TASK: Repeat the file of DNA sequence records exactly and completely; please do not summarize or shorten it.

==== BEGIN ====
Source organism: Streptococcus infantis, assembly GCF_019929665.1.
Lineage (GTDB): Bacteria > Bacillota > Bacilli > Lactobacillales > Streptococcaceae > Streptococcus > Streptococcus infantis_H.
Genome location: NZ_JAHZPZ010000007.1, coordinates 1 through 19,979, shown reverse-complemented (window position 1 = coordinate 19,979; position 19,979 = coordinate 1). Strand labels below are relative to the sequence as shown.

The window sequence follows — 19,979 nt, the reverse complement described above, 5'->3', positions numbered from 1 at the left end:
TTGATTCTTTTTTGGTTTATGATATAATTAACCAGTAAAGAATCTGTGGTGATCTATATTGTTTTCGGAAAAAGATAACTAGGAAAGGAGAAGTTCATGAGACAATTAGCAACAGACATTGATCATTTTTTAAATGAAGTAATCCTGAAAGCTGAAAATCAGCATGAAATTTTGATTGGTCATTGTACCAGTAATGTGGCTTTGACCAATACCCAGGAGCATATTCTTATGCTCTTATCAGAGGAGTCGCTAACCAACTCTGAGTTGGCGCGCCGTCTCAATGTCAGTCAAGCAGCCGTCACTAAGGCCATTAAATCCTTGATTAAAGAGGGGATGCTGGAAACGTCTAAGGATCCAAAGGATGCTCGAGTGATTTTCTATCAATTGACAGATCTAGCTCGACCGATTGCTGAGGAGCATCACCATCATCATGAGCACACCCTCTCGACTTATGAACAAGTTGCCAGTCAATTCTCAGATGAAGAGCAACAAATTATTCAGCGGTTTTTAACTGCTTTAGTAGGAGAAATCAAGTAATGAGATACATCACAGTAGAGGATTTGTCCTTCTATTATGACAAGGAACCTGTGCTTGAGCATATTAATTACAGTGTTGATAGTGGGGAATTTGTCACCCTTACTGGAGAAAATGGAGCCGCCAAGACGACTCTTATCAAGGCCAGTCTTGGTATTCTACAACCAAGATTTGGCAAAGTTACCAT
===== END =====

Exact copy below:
Source organism: Streptococcus infantis, assembly GCF_019929665.1.
Lineage (GTDB): Bacteria > Bacillota > Bacilli > Lactobacillales > Streptococcaceae > Streptococcus > Streptococcus infantis_H.
Genome location: NZ_JAHZPZ010000007.1, coordinates 1 through 19,979, shown reverse-complemented (window position 1 = coordinate 19,979; position 19,979 = coordinate 1). Strand labels below are relative to the sequence as shown.

The window sequence follows — 19,979 nt, the reverse complement described above, 5'->3', positions numbered from 1 at the left end:
TTGATTCTTTTTTGGTTTATGATATAATTAACCAGTAAAGAATCTGTGGTGATCTATATTGTTTTCGGAAAAAGATAACTAGGAAAGGAGAAGTTCATGAGACAATTAGCAACAGACATTGATCATTTTTTAAATGAAGTAATCCTGAAAGCTGAAAATCAGCATGAAATTTTGATTGGTCATTGTACCAGTAATGTGGCTTTGACCAATACCCAGGAGCATATTCTTATGCTCTTATCAGAGGAGTCGCTAACCAACTCTGAGTTGGCGCGCCGTCTCAATGTCAGTCAAGCAGCCGTCACTAAGGCCATTAAATCCTTGATTAAAGAGGGGATGCTGGAAACGTCTAAGGATCCAAAGGATGCTCGAGTGATTTTCTATCAATTGACAGATCTAGCTCGACCGATTGCTGAGGAGCATCACCATCATCATGAGCACACCCTCTCGACTTATGAACAAGTTGCCAGTCAATTCTCAGATGAAGAGCAACAAATTATTCAGCGGTTTTTAACTGCTTTAGTAGGAGAAATCAAGTAATGAGATACATCACAGTAGAGGATTTGTCCTTCTATTATGACAAGGAACCTGTGCTTGAGCATATTAATTACAGTGTTGATAGTGGGGAATTTGTCACCCTTACTGGAGAAAATGGAGCCGCCAAGACGACTCTTATCAAGGCCAGTCTTGGTATTCTACAACCAAGATTTGGCAAAGTTACCAT